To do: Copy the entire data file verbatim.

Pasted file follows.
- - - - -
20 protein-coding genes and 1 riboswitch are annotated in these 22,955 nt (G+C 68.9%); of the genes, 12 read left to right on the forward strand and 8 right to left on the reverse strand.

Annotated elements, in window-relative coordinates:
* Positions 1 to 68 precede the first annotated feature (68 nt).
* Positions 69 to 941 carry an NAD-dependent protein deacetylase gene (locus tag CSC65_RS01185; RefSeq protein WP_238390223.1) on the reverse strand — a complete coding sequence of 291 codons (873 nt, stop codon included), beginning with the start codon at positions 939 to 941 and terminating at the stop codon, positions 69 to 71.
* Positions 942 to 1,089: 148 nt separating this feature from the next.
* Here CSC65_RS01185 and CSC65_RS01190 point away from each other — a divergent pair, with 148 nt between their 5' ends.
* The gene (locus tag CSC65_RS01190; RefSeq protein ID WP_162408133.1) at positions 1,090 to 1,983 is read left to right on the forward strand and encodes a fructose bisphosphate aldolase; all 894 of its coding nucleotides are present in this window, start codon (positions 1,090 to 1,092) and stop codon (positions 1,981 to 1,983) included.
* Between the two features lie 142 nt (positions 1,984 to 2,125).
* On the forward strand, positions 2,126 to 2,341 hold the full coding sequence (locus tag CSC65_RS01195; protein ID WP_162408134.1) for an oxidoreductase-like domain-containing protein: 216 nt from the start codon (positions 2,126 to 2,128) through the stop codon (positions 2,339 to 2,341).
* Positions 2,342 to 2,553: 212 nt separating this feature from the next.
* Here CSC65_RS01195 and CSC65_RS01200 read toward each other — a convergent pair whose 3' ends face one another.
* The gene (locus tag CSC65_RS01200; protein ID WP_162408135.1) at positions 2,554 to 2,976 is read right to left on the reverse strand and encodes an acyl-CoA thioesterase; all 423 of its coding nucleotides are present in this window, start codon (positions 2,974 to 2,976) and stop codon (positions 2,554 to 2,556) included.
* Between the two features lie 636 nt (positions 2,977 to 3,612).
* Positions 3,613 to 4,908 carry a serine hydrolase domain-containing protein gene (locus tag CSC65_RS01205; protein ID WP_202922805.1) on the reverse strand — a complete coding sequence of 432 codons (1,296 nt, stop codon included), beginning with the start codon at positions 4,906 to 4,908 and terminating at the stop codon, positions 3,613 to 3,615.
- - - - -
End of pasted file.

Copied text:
20 protein-coding genes and 1 riboswitch are annotated in these 22,955 nt (G+C 68.9%); of the genes, 12 read left to right on the forward strand and 8 right to left on the reverse strand.

Annotated elements, in window-relative coordinates:
* Positions 1 to 68 precede the first annotated feature (68 nt).
* Positions 69 to 941 carry an NAD-dependent protein deacetylase gene (locus tag CSC65_RS01185; RefSeq protein WP_238390223.1) on the reverse strand — a complete coding sequence of 291 codons (873 nt, stop codon included), beginning with the start codon at positions 939 to 941 and terminating at the stop codon, positions 69 to 71.
* Positions 942 to 1,089: 148 nt separating this feature from the next.
* Here CSC65_RS01185 and CSC65_RS01190 point away from each other — a divergent pair, with 148 nt between their 5' ends.
* The gene (locus tag CSC65_RS01190; RefSeq protein ID WP_162408133.1) at positions 1,090 to 1,983 is read left to right on the forward strand and encodes a fructose bisphosphate aldolase; all 894 of its coding nucleotides are present in this window, start codon (positions 1,090 to 1,092) and stop codon (positions 1,981 to 1,983) included.
* Between the two features lie 142 nt (positions 1,984 to 2,125).
* On the forward strand, positions 2,126 to 2,341 hold the full coding sequence (locus tag CSC65_RS01195; protein ID WP_162408134.1) for an oxidoreductase-like domain-containing protein: 216 nt from the start codon (positions 2,126 to 2,128) through the stop codon (positions 2,339 to 2,341).
* Positions 2,342 to 2,553: 212 nt separating this feature from the next.
* Here CSC65_RS01195 and CSC65_RS01200 read toward each other — a convergent pair whose 3' ends face one another.
* The gene (locus tag CSC65_RS01200; protein ID WP_162408135.1) at positions 2,554 to 2,976 is read right to left on the reverse strand and encodes an acyl-CoA thioesterase; all 423 of its coding nucleotides are present in this window, start codon (positions 2,974 to 2,976) and stop codon (positions 2,554 to 2,556) included.
* Between the two features lie 636 nt (positions 2,977 to 3,612).
* Positions 3,613 to 4,908 carry a serine hydrolase domain-containing protein gene (locus tag CSC65_RS01205; protein ID WP_202922805.1) on the reverse strand — a complete coding sequence of 432 codons (1,296 nt, stop codon included), beginning with the start codon at positions 4,906 to 4,908 and terminating at the stop codon, positions 3,613 to 3,615.